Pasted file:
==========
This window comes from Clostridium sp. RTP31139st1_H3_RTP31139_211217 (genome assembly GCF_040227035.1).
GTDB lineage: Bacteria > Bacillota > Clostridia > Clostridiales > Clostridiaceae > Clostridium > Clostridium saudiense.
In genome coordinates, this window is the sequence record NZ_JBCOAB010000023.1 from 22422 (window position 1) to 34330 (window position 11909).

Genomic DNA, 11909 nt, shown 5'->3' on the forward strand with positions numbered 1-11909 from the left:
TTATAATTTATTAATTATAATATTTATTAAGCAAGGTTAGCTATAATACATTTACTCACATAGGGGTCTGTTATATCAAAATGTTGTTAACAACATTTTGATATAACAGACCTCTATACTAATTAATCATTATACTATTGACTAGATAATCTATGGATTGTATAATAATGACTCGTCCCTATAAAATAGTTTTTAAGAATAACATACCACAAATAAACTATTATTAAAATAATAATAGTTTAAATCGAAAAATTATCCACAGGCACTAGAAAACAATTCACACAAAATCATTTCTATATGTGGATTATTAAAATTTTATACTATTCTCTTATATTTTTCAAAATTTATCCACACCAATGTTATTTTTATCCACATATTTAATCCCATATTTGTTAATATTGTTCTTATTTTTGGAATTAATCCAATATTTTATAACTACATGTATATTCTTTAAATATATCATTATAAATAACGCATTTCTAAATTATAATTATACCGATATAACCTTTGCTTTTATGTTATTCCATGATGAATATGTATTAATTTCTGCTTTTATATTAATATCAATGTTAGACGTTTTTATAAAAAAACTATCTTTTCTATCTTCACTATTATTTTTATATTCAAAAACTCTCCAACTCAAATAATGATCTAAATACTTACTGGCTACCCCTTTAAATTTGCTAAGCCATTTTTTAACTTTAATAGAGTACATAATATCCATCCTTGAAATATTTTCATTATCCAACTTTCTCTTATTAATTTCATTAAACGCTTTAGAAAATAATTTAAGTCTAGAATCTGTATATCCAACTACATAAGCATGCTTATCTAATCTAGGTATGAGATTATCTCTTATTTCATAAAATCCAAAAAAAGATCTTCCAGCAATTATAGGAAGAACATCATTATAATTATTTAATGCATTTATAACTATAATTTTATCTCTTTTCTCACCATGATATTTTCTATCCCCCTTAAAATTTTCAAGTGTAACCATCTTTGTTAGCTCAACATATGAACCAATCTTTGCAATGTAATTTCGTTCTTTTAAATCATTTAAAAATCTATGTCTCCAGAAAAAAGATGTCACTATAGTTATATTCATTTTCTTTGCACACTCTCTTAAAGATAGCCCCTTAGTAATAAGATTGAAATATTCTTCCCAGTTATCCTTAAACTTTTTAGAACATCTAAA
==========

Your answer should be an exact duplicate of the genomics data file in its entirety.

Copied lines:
This window comes from Clostridium sp. RTP31139st1_H3_RTP31139_211217 (genome assembly GCF_040227035.1).
GTDB lineage: Bacteria > Bacillota > Clostridia > Clostridiales > Clostridiaceae > Clostridium > Clostridium saudiense.
In genome coordinates, this window is the sequence record NZ_JBCOAB010000023.1 from 22422 (window position 1) to 34330 (window position 11909).

Genomic DNA, 11909 nt, shown 5'->3' on the forward strand with positions numbered 1-11909 from the left:
TTATAATTTATTAATTATAATATTTATTAAGCAAGGTTAGCTATAATACATTTACTCACATAGGGGTCTGTTATATCAAAATGTTGTTAACAACATTTTGATATAACAGACCTCTATACTAATTAATCATTATACTATTGACTAGATAATCTATGGATTGTATAATAATGACTCGTCCCTATAAAATAGTTTTTAAGAATAACATACCACAAATAAACTATTATTAAAATAATAATAGTTTAAATCGAAAAATTATCCACAGGCACTAGAAAACAATTCACACAAAATCATTTCTATATGTGGATTATTAAAATTTTATACTATTCTCTTATATTTTTCAAAATTTATCCACACCAATGTTATTTTTATCCACATATTTAATCCCATATTTGTTAATATTGTTCTTATTTTTGGAATTAATCCAATATTTTATAACTACATGTATATTCTTTAAATATATCATTATAAATAACGCATTTCTAAATTATAATTATACCGATATAACCTTTGCTTTTATGTTATTCCATGATGAATATGTATTAATTTCTGCTTTTATATTAATATCAATGTTAGACGTTTTTATAAAAAAACTATCTTTTCTATCTTCACTATTATTTTTATATTCAAAAACTCTCCAACTCAAATAATGATCTAAATACTTACTGGCTACCCCTTTAAATTTGCTAAGCCATTTTTTAACTTTAATAGAGTACATAATATCCATCCTTGAAATATTTTCATTATCCAACTTTCTCTTATTAATTTCATTAAACGCTTTAGAAAATAATTTAAGTCTAGAATCTGTATATCCAACTACATAAGCATGCTTATCTAATCTAGGTATGAGATTATCTCTTATTTCATAAAATCCAAAAAAAGATCTTCCAGCAATTATAGGAAGAACATCATTATAATTATTTAATGCATTTATAACTATAATTTTATCTCTTTTCTCACCATGATATTTTCTATCCCCCTTAAAATTTTCAAGTGTAACCATCTTTGTTAGCTCAACATATGAACCAATCTTTGCAATGTAATTTCGTTCTTTTAAATCATTTAAAAATCTATGTCTCCAGAAAAAAGATGTCACTATAGTTATATTCATTTTCTTTGCACACTCTCTTAAAGATAGCCCCTTAGTAATAAGATTGAAATATTCTTCCCAGTTATCCTTAAACTTTTTAGAACATCTAAA